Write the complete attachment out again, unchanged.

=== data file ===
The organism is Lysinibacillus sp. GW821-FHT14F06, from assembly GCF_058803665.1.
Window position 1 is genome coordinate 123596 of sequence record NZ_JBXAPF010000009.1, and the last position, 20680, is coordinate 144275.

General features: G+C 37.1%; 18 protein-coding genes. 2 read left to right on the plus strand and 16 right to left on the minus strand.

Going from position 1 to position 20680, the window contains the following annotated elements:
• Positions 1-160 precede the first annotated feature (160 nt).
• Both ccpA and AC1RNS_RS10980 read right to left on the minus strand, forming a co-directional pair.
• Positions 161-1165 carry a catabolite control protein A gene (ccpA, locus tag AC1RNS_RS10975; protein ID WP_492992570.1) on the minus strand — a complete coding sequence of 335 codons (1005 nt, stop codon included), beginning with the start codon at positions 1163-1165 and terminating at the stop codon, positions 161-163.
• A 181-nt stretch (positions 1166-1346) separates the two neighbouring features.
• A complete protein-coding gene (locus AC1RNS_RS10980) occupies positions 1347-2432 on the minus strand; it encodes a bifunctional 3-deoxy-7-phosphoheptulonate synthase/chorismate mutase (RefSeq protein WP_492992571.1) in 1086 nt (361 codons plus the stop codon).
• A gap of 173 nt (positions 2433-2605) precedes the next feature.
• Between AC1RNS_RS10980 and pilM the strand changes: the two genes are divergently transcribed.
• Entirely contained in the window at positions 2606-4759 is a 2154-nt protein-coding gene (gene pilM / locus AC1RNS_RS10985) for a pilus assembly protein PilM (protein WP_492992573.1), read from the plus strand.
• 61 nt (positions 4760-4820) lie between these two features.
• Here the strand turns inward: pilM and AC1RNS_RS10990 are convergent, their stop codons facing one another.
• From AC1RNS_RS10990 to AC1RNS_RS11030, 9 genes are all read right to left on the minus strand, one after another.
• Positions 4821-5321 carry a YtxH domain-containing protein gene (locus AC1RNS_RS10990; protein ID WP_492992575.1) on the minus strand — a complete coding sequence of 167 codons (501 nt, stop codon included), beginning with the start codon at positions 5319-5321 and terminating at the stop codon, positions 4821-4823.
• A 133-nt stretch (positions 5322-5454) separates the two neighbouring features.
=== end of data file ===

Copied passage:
The organism is Lysinibacillus sp. GW821-FHT14F06, from assembly GCF_058803665.1.
Window position 1 is genome coordinate 123596 of sequence record NZ_JBXAPF010000009.1, and the last position, 20680, is coordinate 144275.

General features: G+C 37.1%; 18 protein-coding genes. 2 read left to right on the plus strand and 16 right to left on the minus strand.

Going from position 1 to position 20680, the window contains the following annotated elements:
• Positions 1-160 precede the first annotated feature (160 nt).
• Both ccpA and AC1RNS_RS10980 read right to left on the minus strand, forming a co-directional pair.
• Positions 161-1165 carry a catabolite control protein A gene (ccpA, locus tag AC1RNS_RS10975; protein ID WP_492992570.1) on the minus strand — a complete coding sequence of 335 codons (1005 nt, stop codon included), beginning with the start codon at positions 1163-1165 and terminating at the stop codon, positions 161-163.
• A 181-nt stretch (positions 1166-1346) separates the two neighbouring features.
• A complete protein-coding gene (locus AC1RNS_RS10980) occupies positions 1347-2432 on the minus strand; it encodes a bifunctional 3-deoxy-7-phosphoheptulonate synthase/chorismate mutase (RefSeq protein WP_492992571.1) in 1086 nt (361 codons plus the stop codon).
• A gap of 173 nt (positions 2433-2605) precedes the next feature.
• Between AC1RNS_RS10980 and pilM the strand changes: the two genes are divergently transcribed.
• Entirely contained in the window at positions 2606-4759 is a 2154-nt protein-coding gene (gene pilM / locus AC1RNS_RS10985) for a pilus assembly protein PilM (protein WP_492992573.1), read from the plus strand.
• 61 nt (positions 4760-4820) lie between these two features.
• Here the strand turns inward: pilM and AC1RNS_RS10990 are convergent, their stop codons facing one another.
• From AC1RNS_RS10990 to AC1RNS_RS11030, 9 genes are all read right to left on the minus strand, one after another.
• Positions 4821-5321 carry a YtxH domain-containing protein gene (locus AC1RNS_RS10990; protein ID WP_492992575.1) on the minus strand — a complete coding sequence of 167 codons (501 nt, stop codon included), beginning with the start codon at positions 5319-5321 and terminating at the stop codon, positions 4821-4823.
• A 133-nt stretch (positions 5322-5454) separates the two neighbouring features.